Last November, I received an ecstatic message from Susan, a Kenyan asylum seeker who I’d been supporting. She’d finally been granted asylum after waiting months for a decision. I remember thinking this was our “happy ending” at last.
What I came to learn is that life rarely resembles a fairy-tale.
I first met Susan at a weekly C4C drop-in session during lockdown in early 2021. She had asked for a blanket and some clothes.
She was polite but distant, not ready to trust us quite yet. There was also a fragility about her, and I kept gently checking in to see if she was OK.
She came a couple more times to drop-in, and we helped her prepare for her main interview with the Home Office.
But once I delivered a second-hand laptop to her room and found her in floods of tears. It was one of those days when she was struggling to cope. I wanted to hug her, but wasn’t sure she would welcome the contact. Instead, I patted her arm and tried to comfort her by listening, and suggesting what she could do to seek further support.
The interminable waiting for an asylum decision from the Home Office was taking its toll.
After that she told me more about her troubled childhood in Kenya. Here was a warm, sophisticated woman who had overcome so much heartache in her life. I persuaded her to volunteer for us, helping at clothes distributions and a beauty session that we ran in one of our hotels. Susan was kind and sensitive towards other asylum seekers, often helping them to pick out appropriate clothing from our piles of donations.
Then came the good news about her winning asylum.On hearing it, she burst into tears, happy tears this time.
However, such positive outcomes arrive with a sting in the tail.
Susan was now expected to move out of her Home Office accommodation, set up a bank account, find somewhere else to live and secure a job – all in just 28 days. Over the following weeks, her stress rocketed as landlords told her they couldn’t take her on as she had no income. Meanwhile, her new bank card kept going missing in the post.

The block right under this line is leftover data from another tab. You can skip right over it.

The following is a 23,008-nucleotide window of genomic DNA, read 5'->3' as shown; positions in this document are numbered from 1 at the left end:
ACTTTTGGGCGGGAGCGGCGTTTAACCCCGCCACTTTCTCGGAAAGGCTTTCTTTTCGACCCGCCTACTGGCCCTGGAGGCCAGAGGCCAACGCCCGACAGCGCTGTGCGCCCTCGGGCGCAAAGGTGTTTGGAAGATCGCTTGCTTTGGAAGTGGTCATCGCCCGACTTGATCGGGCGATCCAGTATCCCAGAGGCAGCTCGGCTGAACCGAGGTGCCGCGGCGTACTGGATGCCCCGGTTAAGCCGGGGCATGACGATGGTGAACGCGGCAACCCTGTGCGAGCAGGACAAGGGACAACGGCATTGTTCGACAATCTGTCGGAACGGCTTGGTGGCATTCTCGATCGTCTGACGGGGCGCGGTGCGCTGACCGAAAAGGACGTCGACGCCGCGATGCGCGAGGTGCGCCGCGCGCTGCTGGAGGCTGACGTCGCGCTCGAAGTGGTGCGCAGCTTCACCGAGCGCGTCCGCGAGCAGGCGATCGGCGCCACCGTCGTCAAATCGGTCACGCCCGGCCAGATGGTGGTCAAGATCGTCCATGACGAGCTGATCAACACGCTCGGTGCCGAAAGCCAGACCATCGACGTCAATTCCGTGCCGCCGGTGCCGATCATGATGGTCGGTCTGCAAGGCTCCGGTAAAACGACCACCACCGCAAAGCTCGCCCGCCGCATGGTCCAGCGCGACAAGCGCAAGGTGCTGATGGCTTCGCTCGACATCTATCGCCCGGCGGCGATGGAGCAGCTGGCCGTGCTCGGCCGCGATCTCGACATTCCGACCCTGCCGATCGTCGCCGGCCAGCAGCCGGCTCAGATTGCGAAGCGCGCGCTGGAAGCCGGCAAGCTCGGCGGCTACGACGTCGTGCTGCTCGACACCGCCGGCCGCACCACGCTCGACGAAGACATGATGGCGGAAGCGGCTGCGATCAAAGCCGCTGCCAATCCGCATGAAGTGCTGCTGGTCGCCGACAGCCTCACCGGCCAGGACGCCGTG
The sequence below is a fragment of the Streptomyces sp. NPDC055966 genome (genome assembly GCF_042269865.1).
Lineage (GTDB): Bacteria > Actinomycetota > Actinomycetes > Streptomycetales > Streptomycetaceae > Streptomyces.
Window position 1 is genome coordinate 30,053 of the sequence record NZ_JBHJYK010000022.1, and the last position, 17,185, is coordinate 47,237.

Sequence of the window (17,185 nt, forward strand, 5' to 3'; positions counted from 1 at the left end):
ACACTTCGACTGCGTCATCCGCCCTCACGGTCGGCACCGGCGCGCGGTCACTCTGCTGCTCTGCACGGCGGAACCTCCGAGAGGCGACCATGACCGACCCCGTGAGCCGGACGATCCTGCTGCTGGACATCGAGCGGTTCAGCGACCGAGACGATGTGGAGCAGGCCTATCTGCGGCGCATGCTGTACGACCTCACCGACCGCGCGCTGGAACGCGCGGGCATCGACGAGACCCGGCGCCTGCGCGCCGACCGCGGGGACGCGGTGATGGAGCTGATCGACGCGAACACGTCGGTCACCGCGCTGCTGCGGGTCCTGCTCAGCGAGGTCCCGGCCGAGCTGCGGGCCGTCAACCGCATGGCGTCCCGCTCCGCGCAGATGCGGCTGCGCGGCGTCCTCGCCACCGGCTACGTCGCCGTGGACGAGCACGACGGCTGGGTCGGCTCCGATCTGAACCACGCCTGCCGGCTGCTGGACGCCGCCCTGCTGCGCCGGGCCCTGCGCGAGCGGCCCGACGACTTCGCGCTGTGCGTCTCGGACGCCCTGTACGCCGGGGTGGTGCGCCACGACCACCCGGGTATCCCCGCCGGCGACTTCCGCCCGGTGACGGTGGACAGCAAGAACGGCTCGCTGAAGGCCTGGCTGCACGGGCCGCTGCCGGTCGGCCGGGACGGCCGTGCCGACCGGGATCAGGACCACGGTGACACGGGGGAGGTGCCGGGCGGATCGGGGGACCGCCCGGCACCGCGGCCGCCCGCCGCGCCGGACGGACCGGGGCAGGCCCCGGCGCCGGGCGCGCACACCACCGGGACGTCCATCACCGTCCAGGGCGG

Susan had been homeless before, so was frightened of ending on the streets. We tried hard to reassure her, but as the deadline approached, she really suffered. It is testimony to her strength of character that she pulled through and eventually found herself temporary accommodation.
A small team of C4C volunteers helped to move her belongings into a B&B just before Christmas. A few weeks later, we moved her again into a new flat, rented under a council scheme.
“Thank you for going out of your way to assist me,” she told us in a message soon after she moved. “The love and support from all at Care4Calais is beyond what the human mind can comprehend.”
Despite her struggles, Susan kept on trying to make a future for herself, and found work in the care sector, travelling long distances and working overnight shifts. She’d talked to me before about wanting to work in mental health or become a nurse; now she is on that path and will soon take up a more permanent job closer to home.
I know Susan will continue to give back, and to support others with warmth and compassion. I feel so proud of the progress she has made despite the enormous obstacles in her way. And I have no doubt she’ll become an asset to her local community and her newly-adopted country.